CRASH!! Suddenly I was lying on the ground, face covered in blood. I’d fallen off my bike, face first, my mouth and teeth literally kissing the road. Everything went so damn fast, that for a moment the world turned pitch black before my eyes. I forgot where I was or what had happened. Coming to my senses, the foul taste of blood, which was oozing in a constant, flowing stream from my mouth onto the street, creating a red, shiny pool bathed in moonlight, was the first cue that this was no ordinary accident. Something was terribly wrong! Second cue came when I felt my upper lip going numb, gently touching it with my fingers, realizing that it had been ripped apart. The last and 3rd cue came along with an eager, desperate, but fruitless, attempt to rid my mouth of all blood, sticking out my tongue, finding that several of my front teeth were missing. Knocked out. Root and everything. That’s when I started crying. Not because of the apparent, excruciating pain, which, for the time being, was delayed by adrenaline rushing through my veins at the speed of light, but because the worst things to lose in life are the things we can’t replace. I wasn’t expecting to lose the core of my smile at such an early stage of life.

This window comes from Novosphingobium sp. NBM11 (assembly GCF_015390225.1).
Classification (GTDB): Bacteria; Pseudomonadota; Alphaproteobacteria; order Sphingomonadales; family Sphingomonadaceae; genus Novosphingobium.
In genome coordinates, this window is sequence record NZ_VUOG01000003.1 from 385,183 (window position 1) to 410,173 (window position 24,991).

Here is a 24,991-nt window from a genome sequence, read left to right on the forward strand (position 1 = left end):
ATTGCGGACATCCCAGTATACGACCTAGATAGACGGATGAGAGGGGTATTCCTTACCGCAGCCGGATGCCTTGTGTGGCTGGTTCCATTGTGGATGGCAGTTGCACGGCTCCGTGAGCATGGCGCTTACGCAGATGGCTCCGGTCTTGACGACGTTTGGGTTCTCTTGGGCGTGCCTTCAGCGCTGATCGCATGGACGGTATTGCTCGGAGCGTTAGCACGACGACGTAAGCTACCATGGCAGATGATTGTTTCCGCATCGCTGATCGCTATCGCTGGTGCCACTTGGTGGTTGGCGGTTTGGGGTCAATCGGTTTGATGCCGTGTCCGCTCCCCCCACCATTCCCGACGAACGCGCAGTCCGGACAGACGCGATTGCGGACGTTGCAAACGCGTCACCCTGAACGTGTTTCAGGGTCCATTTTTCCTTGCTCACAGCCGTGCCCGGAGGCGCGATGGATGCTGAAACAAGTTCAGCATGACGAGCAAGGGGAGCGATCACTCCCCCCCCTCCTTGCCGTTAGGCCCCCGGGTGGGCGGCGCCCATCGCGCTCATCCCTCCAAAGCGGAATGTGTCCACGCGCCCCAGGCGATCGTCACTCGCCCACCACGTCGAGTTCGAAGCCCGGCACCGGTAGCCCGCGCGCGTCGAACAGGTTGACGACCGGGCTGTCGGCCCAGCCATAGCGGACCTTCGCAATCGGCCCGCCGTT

Right next to me was a girl holding my hand, at first tenderly, then more firmly, as she gradually started to perceive the extent of injuries, wiping a mix of tears and blood from my face, while fighting to hide the fear painted in her eyes. A girl I’d only known for a little while but for whom I’d developed a lot of affection for within a short amount of time. We’d met about a month before the accident and was on our way home to her place when it happened. In a heartbeat, without a cloud of doubt in her mind, she jumped with me in the ambulance and kept holding my hand all the way to the hospital and didn’t stop when I was lying in a bed, waiting for a doctor to arrive. Needless to say that her comforting, caring, angelic presence made all the difference in the world to me during a night where she witnessed the same paradox over and over again; the boy next to her cursing a God he didn’t believe in to begin with.